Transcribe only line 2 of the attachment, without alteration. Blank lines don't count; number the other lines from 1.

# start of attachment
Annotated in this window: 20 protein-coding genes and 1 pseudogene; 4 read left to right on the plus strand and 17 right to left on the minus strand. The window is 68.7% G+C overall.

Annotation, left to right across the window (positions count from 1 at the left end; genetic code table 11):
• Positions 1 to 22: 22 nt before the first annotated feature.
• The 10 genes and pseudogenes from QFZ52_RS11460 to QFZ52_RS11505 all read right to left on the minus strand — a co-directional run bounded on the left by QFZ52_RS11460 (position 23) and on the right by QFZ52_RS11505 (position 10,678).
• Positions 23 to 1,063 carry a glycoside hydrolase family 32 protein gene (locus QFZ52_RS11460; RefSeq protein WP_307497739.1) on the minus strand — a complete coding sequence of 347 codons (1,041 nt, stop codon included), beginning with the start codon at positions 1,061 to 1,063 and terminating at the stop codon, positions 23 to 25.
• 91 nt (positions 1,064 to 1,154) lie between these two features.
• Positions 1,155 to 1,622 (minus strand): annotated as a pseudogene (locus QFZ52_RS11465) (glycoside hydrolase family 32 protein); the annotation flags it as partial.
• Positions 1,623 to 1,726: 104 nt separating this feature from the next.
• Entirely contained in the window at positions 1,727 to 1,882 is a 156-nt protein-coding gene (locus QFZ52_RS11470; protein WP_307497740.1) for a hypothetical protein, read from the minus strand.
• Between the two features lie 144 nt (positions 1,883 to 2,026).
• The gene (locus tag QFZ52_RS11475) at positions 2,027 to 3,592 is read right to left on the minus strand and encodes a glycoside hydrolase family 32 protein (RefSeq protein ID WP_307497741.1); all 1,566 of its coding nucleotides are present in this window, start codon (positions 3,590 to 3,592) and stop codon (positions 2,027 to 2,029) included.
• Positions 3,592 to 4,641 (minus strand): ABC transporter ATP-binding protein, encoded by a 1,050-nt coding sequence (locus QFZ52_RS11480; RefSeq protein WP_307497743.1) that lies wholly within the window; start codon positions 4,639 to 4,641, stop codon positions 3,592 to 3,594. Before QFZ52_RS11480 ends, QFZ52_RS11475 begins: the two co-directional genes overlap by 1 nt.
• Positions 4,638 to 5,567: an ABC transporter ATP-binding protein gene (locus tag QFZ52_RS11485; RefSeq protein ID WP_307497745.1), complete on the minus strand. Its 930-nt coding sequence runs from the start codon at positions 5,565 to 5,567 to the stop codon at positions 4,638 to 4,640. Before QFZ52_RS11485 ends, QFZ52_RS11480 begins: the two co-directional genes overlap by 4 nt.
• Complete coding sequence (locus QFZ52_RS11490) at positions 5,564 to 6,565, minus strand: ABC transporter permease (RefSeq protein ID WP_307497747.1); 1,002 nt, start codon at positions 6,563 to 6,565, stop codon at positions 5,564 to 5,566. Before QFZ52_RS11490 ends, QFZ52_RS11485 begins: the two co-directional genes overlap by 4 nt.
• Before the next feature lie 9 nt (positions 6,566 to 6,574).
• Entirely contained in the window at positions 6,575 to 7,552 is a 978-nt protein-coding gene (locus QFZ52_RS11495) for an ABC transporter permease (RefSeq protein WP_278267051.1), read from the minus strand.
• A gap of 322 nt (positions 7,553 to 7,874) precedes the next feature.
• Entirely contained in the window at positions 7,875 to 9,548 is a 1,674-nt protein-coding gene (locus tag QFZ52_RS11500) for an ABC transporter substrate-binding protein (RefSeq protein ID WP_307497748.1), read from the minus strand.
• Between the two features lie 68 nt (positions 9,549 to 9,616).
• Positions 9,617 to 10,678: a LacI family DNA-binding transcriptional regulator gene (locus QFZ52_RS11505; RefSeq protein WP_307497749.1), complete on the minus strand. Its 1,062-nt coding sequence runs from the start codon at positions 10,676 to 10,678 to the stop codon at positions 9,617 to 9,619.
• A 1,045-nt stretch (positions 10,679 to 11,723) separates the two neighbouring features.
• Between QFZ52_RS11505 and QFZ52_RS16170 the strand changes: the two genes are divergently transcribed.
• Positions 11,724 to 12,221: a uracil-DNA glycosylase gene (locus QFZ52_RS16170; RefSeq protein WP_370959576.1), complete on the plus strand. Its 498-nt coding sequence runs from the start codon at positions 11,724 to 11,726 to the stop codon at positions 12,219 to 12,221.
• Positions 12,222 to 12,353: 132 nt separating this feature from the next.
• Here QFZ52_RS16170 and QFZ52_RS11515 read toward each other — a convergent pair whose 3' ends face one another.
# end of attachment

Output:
Annotation, left to right across the window (positions count from 1 at the left end; genetic code table 11):